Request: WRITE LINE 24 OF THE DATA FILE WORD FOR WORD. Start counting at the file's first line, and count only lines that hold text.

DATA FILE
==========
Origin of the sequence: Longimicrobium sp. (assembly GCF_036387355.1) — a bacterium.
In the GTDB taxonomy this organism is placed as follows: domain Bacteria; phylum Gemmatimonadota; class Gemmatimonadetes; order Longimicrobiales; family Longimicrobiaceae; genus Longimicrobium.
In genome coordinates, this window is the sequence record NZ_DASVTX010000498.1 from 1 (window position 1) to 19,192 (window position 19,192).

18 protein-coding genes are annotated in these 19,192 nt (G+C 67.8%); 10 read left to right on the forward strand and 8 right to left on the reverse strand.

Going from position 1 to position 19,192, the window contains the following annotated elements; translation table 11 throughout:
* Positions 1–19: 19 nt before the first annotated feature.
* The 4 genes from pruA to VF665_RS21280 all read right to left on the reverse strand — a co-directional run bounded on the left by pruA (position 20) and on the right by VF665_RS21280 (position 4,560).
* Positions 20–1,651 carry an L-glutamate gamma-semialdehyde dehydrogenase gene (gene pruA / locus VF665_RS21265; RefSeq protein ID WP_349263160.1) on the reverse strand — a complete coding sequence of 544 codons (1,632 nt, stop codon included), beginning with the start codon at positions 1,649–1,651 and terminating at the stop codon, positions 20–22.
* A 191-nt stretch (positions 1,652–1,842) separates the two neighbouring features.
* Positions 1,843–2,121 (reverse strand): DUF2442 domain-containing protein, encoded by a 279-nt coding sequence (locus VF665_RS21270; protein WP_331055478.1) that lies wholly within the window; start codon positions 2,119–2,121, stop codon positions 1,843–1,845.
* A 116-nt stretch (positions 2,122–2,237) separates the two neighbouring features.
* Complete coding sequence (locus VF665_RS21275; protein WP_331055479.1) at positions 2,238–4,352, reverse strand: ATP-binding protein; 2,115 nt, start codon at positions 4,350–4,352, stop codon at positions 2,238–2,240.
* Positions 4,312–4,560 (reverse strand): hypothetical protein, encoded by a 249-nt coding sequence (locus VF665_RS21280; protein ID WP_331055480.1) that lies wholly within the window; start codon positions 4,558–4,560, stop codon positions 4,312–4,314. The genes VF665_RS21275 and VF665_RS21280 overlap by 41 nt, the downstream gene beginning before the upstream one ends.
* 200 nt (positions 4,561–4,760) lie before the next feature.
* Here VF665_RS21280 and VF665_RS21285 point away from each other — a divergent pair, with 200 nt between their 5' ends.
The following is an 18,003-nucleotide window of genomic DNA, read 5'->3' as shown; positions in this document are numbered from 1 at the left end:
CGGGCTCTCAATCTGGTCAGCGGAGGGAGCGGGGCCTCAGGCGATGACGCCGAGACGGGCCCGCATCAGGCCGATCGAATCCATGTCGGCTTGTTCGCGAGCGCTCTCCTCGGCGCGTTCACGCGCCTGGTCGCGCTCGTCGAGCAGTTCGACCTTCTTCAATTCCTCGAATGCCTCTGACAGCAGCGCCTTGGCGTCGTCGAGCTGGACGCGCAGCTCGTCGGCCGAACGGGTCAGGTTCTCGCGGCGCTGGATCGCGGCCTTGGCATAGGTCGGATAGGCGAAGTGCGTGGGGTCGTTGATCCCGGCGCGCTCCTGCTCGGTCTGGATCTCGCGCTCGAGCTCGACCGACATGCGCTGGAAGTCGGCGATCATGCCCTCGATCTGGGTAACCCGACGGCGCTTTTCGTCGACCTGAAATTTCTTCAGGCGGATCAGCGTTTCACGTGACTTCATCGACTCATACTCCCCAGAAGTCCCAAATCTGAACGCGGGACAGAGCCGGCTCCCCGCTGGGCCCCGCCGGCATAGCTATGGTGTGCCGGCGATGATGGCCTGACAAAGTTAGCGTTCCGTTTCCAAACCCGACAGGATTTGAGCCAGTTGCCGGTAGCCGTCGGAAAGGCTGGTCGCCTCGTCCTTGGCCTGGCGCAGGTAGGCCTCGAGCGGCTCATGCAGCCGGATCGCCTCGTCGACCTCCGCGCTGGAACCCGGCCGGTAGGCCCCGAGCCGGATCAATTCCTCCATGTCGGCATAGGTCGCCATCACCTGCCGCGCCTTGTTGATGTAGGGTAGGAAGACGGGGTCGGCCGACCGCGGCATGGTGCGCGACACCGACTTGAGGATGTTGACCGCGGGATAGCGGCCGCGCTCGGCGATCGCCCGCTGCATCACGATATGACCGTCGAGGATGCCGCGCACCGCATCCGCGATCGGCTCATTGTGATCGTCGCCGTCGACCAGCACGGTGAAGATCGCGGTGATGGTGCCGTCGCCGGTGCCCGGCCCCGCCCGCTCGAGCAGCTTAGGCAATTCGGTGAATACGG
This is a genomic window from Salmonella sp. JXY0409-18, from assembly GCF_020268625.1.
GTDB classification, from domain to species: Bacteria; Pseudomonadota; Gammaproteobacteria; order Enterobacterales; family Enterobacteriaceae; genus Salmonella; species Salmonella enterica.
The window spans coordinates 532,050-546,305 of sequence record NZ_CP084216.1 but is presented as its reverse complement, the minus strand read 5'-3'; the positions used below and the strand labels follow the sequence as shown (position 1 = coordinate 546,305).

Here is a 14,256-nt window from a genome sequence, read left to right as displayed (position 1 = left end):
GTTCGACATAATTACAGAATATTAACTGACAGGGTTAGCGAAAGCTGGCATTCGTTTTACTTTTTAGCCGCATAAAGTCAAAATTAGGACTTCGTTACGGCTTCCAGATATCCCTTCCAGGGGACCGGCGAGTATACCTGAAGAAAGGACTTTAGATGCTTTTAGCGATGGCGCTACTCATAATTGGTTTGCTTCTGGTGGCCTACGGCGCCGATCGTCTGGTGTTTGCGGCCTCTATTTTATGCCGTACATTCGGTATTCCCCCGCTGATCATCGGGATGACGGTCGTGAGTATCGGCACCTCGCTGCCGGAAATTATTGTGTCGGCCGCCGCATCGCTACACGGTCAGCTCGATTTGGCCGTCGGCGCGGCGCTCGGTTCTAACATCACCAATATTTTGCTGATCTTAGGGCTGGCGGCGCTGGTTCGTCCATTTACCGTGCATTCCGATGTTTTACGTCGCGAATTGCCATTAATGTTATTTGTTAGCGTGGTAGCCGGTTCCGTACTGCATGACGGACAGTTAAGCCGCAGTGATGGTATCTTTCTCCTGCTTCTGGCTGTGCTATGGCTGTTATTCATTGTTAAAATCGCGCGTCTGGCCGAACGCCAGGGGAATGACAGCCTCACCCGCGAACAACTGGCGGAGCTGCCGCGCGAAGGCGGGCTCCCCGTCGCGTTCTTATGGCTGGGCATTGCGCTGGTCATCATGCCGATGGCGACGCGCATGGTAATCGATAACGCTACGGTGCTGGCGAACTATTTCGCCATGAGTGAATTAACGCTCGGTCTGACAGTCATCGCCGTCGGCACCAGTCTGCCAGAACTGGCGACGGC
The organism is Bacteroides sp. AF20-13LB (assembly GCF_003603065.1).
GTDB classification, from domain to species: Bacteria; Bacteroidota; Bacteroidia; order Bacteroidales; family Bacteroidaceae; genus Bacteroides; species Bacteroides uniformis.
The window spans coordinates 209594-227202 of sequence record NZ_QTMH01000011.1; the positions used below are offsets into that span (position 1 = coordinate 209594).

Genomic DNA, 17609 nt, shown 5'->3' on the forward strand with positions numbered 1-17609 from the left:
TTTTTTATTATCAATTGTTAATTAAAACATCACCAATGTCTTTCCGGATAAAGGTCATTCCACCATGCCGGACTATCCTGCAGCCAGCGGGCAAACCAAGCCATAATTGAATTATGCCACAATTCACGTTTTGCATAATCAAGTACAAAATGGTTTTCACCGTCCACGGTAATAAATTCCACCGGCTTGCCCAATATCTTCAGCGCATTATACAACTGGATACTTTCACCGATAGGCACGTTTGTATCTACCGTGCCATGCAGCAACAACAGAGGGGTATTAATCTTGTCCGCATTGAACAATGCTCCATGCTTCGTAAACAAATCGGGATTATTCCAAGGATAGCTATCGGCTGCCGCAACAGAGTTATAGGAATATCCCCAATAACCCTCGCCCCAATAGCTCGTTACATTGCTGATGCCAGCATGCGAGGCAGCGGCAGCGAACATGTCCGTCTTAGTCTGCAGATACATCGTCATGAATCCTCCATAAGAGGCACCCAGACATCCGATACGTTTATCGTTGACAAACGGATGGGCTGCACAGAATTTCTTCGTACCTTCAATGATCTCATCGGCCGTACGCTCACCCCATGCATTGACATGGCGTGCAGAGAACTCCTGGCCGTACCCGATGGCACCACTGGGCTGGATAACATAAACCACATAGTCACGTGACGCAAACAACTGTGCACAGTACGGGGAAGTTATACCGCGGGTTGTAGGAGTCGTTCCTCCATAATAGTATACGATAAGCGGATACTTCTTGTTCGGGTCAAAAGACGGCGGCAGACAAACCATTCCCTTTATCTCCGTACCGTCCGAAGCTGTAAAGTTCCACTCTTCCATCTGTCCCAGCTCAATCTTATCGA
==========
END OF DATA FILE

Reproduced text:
GTDB classification, from domain to species: Bacteria; Bacteroidota; Bacteroidia; order Bacteroidales; family Bacteroidaceae; genus Bacteroides; species Bacteroides uniformis.